New Eco-Friendly Cutlery?

To you who do have “Save the Planet” or “Go Green” bumper stickers, I’ve already staked-out I’m a Green Guy too, and yet, when I find a company championing a cause (or stirring it up) and then offering a solution it benefits from, it irks me. (I’m not talking about the ol’ capitalistic axiom of- find a need and fill it- here either).

You may or may not be aware plastics are under attack. I guess they don’t biodegrade very well, or something. Since we are about all forms of cutlery here at CNJ, my radar picked this up.

Bamboo Cutlery

Bamboo Cutlery (or Slips) is designed as an Eco-friendly replacement to those eternal plastic forks, knives and spoons, but before you assume this product is simply Chop Sticks- guess again.


Before Al Gore gives all the credit to this Bamboo Cutlery maker for saving our planet, did you know MASAYOSHI TAKETJCHI was granted a patent already for Bamboo Cutlery? Yep, it’s true- way back on June 27, 1916.

His patent application even adds- “The object of my invention is to produce articles of this kind (knives and forks) which will be attractive, cheap in costs and which may be thrown away after use…”

Published in: on November 30, 2009 at 7:32 pm  Leave a Comment  
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CNJ Knife Trivia- A Writer Who Helped Make a Knife Famous

Knife History Trivia

Today’s CNJ Knife Trivia focuses on the identity of an early American writer and the knife he helped make famous. There are two books, in particular, in which he mentioned this knife and more than likely you have read them both too.

This writer wasn’t hired for product placement (intentional mention or use of a product in a book or movie) of this particular knife, instead, he only mentioned it, almost in passing, and yet, as minor as it was at the time, these slight references helped promote this knife to generations of young boys making it one of the most popular knives in the late 1800s and early 1900s.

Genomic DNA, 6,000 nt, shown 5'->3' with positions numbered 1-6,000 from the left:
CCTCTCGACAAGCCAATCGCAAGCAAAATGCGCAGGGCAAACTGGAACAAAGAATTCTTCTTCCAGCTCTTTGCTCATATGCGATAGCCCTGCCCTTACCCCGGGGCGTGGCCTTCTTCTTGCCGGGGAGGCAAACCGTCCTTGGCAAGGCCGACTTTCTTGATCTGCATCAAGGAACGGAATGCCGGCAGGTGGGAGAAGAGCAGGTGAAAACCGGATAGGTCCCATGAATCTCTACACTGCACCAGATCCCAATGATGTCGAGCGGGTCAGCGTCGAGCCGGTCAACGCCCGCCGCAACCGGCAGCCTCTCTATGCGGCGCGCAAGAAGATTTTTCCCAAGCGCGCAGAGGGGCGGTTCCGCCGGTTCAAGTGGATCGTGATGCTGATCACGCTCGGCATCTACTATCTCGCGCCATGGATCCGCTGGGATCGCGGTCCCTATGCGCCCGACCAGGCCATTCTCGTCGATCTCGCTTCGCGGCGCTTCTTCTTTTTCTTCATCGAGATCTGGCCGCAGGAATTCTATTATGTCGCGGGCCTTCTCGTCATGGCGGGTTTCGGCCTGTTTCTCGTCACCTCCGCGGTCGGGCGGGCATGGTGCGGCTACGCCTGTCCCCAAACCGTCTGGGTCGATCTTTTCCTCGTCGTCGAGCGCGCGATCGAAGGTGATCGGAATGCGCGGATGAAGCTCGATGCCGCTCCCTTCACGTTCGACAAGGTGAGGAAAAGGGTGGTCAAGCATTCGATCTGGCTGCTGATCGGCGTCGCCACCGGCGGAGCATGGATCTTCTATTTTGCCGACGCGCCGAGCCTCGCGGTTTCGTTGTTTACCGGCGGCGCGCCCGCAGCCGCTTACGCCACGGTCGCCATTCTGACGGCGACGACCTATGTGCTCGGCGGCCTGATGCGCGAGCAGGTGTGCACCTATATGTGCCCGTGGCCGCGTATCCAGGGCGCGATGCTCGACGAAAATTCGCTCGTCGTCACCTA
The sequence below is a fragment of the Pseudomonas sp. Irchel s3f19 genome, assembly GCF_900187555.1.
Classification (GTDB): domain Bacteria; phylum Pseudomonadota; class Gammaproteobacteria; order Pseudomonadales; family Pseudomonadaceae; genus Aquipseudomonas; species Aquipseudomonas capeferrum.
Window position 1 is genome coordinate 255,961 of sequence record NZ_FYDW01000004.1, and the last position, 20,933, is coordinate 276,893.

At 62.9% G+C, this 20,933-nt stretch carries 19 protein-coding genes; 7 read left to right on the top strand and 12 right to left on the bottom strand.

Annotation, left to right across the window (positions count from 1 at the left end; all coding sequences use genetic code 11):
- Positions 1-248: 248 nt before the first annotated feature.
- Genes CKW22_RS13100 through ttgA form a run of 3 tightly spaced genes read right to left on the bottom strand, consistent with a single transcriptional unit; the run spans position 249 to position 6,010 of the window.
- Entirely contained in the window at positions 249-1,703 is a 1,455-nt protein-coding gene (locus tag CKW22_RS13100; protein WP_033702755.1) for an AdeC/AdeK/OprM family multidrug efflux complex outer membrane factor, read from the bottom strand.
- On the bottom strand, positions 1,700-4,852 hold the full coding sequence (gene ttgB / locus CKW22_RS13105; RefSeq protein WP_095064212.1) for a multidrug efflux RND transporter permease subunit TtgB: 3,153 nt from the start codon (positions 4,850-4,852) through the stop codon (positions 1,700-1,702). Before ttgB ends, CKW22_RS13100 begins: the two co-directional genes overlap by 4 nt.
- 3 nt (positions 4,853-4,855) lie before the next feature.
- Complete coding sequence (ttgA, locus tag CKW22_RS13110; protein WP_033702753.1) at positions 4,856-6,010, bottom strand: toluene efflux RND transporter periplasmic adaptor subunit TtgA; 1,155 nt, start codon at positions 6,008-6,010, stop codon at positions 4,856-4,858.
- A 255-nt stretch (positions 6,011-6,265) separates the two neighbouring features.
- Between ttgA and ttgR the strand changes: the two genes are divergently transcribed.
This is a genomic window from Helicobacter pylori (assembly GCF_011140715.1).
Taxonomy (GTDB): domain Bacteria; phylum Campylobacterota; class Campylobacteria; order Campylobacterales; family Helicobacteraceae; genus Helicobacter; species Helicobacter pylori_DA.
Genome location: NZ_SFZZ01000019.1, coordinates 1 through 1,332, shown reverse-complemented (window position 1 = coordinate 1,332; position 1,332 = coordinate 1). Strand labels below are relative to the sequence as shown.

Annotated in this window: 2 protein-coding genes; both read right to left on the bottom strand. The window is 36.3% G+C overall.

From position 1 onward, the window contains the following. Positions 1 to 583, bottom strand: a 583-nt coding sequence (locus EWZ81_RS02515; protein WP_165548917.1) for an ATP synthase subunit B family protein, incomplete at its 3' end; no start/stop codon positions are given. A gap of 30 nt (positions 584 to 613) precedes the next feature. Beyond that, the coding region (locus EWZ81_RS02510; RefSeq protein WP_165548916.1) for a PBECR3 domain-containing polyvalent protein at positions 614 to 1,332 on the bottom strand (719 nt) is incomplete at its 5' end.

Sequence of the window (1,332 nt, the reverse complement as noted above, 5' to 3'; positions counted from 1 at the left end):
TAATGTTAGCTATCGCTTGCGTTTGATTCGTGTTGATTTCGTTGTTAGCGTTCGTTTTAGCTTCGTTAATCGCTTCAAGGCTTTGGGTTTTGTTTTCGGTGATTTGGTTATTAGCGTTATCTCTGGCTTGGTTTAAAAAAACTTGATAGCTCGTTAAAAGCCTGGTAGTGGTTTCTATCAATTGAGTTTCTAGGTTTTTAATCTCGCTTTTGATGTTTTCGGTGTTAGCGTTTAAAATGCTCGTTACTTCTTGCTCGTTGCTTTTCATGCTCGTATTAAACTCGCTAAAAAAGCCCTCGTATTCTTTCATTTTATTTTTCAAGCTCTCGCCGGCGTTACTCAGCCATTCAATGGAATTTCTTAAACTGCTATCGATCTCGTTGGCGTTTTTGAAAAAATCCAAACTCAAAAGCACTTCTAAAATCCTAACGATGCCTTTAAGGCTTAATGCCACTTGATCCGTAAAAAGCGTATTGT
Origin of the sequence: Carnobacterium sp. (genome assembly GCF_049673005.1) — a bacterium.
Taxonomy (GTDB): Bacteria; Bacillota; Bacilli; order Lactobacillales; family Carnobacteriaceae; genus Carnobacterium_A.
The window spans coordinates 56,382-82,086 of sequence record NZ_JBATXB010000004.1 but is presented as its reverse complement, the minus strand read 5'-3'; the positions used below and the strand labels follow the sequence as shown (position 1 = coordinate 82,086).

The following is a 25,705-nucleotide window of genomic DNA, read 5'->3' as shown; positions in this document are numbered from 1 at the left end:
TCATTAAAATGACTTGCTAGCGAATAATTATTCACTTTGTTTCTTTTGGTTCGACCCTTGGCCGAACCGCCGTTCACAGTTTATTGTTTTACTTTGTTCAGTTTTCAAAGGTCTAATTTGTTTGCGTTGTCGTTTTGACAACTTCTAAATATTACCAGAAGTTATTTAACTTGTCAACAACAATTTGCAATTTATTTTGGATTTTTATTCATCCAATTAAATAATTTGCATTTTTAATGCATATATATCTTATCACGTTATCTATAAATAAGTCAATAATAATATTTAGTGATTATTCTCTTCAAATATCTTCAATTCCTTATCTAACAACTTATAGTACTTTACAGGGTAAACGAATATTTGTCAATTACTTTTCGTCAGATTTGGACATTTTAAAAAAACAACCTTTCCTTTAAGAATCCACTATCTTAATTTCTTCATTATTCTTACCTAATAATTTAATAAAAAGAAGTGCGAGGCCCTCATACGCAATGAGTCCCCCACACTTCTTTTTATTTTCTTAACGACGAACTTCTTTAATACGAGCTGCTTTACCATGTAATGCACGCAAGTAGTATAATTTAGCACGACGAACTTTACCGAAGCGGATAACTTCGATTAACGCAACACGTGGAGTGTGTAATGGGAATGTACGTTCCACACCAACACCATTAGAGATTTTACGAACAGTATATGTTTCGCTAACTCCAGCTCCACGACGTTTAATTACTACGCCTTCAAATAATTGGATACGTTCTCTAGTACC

Can you name this writer and the knife involved?

Hint: He is also known for writing “Gimme a Case-Knife.”


Published in: on November 29, 2009 at 3:41 pm  Comments (2)  
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Introducing the CNJ Knife Game Series

Knife Game Series

“Playing knives” is my way of describing the fun I have with all things knife related and the camaraderie with fellow knife enthusiasts. And yet today, I’m introducing a new series that is literally playing with knives. It is entitled Knife Games.

Knife games are the epitome of playing with knives. They are recreation. In some cases, they served as a pastime and in others a venue for competition.

The Knife Games Series will look at all the different games using knives- from yesterday and today. I hope you enjoy, and if you know of one, let me know.

But before we begin I need to say- this series is a documentary and is not intended to be instructional. I will not be held responsible for injuries, deaths or dismemberment of any of your, or anyone else’s, members. If you aren’t able to play knives without hurting yourself or others, then leave it in your pocket. There I got that disclaimer out of the way, let’s have some fun. 🙂

Stay tuned for the first Knife Game-


Image credit:

Published in: on November 26, 2009 at 12:05 pm  Leave a Comment  
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Happy Thanksgiving!

Published in: on November 26, 2009 at 8:11 am  Leave a Comment  
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Folks who don’t collect knives just don’t get it

Knife collectors have screws loose